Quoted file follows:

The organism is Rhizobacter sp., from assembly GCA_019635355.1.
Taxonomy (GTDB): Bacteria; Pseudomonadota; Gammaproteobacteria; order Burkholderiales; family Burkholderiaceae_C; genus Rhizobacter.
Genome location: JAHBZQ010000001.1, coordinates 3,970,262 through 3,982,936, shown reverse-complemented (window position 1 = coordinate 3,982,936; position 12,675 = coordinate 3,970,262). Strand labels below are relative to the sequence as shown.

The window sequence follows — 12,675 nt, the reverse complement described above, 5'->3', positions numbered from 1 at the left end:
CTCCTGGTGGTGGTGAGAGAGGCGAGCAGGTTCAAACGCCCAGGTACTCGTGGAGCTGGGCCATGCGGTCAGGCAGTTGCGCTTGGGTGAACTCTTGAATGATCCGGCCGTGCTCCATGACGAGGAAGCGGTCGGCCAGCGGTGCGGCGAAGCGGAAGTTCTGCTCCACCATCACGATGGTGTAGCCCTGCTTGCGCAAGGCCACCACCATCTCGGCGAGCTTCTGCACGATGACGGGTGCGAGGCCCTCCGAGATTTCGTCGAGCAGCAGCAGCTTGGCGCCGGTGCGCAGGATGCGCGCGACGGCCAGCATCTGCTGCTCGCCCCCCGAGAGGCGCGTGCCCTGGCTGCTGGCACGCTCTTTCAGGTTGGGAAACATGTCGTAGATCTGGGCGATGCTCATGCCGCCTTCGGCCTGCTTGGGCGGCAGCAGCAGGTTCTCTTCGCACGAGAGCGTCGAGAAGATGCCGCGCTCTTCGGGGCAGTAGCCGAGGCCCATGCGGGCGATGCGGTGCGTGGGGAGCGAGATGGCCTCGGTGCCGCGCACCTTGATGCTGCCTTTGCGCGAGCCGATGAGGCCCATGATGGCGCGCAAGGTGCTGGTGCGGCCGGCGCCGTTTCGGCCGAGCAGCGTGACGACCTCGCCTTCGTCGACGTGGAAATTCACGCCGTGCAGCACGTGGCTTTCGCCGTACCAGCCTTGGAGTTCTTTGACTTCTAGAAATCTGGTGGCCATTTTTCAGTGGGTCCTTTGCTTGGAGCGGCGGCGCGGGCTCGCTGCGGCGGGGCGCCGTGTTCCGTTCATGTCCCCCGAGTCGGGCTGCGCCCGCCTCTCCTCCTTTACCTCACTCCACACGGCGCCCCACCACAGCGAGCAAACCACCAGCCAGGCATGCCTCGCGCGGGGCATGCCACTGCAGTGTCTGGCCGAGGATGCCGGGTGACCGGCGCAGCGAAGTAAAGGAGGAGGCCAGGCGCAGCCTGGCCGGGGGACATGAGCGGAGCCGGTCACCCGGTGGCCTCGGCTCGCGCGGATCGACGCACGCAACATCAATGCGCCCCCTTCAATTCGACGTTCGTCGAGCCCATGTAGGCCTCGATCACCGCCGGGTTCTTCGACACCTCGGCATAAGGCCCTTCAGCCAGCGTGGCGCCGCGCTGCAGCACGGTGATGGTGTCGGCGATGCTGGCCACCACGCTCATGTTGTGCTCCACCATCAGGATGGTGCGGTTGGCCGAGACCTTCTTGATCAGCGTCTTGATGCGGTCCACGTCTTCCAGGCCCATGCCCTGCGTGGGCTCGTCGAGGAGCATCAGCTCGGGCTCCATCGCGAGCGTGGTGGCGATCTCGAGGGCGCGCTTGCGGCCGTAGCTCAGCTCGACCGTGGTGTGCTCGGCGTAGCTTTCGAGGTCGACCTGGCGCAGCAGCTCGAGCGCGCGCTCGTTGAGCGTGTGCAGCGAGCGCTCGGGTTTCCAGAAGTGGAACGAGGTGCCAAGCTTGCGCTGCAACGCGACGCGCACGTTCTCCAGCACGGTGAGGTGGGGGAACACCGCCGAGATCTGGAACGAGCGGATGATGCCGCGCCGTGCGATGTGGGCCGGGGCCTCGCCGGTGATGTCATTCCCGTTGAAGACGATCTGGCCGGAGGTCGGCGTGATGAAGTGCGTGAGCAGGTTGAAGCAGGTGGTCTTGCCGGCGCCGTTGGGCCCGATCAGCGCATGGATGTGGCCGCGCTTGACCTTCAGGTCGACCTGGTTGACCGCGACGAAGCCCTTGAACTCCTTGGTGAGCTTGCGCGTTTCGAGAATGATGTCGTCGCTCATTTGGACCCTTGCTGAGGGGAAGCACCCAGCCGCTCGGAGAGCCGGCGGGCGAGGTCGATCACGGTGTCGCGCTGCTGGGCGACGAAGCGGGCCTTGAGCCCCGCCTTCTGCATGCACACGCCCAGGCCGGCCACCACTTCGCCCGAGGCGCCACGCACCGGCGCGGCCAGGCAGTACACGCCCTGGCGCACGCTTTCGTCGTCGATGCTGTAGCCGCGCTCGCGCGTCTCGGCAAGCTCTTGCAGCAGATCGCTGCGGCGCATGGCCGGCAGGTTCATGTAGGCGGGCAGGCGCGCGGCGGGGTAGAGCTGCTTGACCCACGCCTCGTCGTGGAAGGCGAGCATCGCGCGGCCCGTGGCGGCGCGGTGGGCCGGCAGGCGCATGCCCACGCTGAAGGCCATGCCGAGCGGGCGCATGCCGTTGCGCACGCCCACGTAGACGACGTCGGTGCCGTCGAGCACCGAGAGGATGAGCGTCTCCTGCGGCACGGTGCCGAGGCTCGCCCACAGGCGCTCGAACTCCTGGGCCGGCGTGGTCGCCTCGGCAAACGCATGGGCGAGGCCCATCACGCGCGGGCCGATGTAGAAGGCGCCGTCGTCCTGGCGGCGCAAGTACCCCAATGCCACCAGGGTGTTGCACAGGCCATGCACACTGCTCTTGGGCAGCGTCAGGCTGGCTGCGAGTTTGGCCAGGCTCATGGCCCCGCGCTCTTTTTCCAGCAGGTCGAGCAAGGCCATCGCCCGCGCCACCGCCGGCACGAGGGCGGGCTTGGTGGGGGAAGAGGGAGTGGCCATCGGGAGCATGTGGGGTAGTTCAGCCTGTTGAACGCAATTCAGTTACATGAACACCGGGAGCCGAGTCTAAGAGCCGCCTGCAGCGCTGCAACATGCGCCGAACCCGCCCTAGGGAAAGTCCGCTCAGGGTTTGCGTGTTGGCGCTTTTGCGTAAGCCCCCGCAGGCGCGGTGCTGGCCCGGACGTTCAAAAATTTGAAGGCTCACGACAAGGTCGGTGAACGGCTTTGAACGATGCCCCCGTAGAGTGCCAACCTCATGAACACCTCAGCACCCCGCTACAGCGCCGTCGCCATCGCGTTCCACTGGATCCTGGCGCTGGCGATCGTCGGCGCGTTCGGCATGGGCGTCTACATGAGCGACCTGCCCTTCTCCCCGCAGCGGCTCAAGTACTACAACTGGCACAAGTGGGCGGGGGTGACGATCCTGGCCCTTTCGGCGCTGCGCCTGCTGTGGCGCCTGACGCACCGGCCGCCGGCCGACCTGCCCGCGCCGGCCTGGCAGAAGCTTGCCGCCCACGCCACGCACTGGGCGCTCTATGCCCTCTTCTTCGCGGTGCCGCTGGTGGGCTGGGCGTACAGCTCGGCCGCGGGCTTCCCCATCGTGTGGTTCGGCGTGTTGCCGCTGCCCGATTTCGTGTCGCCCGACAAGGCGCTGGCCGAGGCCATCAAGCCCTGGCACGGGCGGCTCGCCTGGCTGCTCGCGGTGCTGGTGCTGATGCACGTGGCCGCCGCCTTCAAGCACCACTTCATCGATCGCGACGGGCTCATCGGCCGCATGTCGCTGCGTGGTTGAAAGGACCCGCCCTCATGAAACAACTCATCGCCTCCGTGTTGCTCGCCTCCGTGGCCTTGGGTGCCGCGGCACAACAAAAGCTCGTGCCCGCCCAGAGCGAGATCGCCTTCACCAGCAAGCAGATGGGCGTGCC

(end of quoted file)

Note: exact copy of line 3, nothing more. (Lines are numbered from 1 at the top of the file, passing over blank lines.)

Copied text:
Genome location: JAHBZQ010000001.1, coordinates 3,970,262 through 3,982,936, shown reverse-complemented (window position 1 = coordinate 3,982,936; position 12,675 = coordinate 3,970,262). Strand labels below are relative to the sequence as shown.